According to research from agency group, the Association of Professional Staffing Companies (APSCo), employers have continued to place greater reliance on temporary staff to carry out professional and management level jobs. APSCo cites the uncertain economic climate over the last twelve months as the reason for the decline in demand for permanent staff and the increase in the use of temporary contracts.
The number of temporary placements in professional staffing categories rose by four per cent in 2012 whilst permanent placements in 2012 dropped two per cent
Ann Swain, Chief Executive for APSCo, said: “We have seen positive news on employment recently with the Office for National Statistics reporting both an overall fall in unemployment and a rise in the number of permanent jobs.
“However, we have not yet seen that trend reflected in the hiring of professional level staff – in fact employers’ preference for offering temporary contracts has intensified right through to the end of the year.
“Permanent hires can be a big financial commitment – aside from the immediate salary costs, employers will also need to think about pension payments and other factors such as liability for any possible redundancy payments.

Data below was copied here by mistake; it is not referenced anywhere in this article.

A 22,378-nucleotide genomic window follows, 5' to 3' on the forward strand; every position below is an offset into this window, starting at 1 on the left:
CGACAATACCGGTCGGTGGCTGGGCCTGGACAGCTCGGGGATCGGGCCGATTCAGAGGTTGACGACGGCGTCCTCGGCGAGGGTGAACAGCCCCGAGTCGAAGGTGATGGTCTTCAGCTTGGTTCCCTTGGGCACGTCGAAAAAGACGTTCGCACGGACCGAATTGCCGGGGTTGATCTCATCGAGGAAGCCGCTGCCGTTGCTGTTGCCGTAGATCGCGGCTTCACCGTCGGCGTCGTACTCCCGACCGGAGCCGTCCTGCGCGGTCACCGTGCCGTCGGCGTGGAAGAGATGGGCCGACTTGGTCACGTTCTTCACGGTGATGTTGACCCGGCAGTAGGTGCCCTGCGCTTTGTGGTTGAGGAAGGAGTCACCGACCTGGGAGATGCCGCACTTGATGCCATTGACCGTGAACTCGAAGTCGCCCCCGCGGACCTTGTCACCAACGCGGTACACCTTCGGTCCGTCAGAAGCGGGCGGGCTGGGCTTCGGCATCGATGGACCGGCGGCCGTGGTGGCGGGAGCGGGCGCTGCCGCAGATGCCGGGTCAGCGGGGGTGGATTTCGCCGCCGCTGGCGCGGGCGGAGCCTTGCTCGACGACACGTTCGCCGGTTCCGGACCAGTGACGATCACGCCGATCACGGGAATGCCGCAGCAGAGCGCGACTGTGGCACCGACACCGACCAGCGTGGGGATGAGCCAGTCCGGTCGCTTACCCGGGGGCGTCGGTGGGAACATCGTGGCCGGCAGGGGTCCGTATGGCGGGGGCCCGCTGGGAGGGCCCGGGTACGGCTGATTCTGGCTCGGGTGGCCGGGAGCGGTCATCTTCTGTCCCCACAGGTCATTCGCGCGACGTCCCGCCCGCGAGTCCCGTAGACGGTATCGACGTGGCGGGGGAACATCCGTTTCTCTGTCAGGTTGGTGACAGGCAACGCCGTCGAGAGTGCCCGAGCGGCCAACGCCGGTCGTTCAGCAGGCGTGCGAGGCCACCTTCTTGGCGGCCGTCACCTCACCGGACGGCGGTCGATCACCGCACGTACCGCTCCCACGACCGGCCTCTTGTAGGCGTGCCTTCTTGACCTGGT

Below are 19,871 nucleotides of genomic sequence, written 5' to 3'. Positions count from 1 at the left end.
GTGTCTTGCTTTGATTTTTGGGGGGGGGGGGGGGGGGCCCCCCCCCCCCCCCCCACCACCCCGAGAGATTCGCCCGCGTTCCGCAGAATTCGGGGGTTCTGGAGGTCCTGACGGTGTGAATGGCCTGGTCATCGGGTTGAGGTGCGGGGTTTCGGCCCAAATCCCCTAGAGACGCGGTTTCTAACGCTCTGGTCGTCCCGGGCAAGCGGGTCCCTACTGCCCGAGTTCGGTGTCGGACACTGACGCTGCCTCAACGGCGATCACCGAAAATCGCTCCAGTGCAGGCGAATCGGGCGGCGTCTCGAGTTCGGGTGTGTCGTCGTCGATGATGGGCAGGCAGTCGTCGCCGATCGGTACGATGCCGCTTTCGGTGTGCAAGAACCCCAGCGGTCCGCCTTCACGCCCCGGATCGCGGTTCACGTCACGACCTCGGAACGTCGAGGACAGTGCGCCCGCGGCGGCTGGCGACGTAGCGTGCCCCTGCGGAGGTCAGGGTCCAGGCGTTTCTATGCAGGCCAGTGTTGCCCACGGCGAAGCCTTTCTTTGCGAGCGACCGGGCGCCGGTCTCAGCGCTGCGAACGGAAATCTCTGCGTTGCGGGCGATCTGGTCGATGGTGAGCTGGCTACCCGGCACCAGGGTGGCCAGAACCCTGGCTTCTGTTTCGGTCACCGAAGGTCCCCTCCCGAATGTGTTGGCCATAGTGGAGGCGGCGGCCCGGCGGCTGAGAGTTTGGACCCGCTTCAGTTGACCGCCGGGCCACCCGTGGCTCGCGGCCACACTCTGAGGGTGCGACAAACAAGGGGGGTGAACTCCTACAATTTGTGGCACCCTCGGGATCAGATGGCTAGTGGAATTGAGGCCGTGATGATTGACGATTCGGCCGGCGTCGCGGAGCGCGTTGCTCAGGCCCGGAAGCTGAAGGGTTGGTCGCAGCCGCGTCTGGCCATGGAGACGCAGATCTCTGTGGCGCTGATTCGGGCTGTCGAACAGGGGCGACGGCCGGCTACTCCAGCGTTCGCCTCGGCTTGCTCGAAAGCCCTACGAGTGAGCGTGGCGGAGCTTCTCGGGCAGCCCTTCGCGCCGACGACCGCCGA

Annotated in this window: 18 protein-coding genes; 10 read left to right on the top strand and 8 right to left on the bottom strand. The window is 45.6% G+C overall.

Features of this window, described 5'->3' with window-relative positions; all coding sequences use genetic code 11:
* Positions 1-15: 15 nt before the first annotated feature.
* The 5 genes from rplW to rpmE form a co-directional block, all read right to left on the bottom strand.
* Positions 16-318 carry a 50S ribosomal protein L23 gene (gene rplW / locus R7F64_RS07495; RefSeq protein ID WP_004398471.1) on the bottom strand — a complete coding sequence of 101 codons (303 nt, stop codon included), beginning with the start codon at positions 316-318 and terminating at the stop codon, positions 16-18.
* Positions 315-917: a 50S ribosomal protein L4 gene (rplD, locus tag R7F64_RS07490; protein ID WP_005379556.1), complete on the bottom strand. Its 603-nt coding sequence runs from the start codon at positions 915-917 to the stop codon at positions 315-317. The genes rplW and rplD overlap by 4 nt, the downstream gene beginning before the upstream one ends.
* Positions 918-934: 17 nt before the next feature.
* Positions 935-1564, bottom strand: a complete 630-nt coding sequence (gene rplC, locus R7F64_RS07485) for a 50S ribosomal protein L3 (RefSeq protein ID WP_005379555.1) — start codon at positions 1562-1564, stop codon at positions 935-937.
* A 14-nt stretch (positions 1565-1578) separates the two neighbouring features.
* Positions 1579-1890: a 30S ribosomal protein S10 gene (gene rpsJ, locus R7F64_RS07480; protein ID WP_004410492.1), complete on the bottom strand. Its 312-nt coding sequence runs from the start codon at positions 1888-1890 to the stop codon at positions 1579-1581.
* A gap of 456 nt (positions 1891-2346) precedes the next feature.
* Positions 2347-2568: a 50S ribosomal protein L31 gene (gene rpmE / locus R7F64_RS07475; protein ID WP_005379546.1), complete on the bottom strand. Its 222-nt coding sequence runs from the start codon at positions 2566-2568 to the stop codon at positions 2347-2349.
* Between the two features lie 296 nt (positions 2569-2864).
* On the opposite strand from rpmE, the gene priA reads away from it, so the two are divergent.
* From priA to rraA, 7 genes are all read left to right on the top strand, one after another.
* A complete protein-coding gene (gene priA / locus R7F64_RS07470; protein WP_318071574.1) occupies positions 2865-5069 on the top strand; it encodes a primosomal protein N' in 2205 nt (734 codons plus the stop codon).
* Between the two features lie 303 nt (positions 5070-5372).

“Rather than making permanent hires, many businesses may want to wait and see what 2013 will bring.
“While 2012 has not been a great year for job-hunters prioritising long-term security, a temporary role could offer professional staff the chance to broaden their experience and gain some additional skills.”
The most actively recruiting sector for both permanent and temporary staff during 2012 was IT. APSCo’s data shows that the number of temporary IT placements rose by over six per cent during 2012.
The number of temporary marketing and media placements rose eight per cent over the course of the year though the sector also saw a big fall in the number of permanent placements, down by 15 er cent.
APSCo’s research also identifies a number of staffing hotspots in 2012, including demand for oil and gas engineers and clinical and scientific staff.
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Susie Hughes © Shout99 2013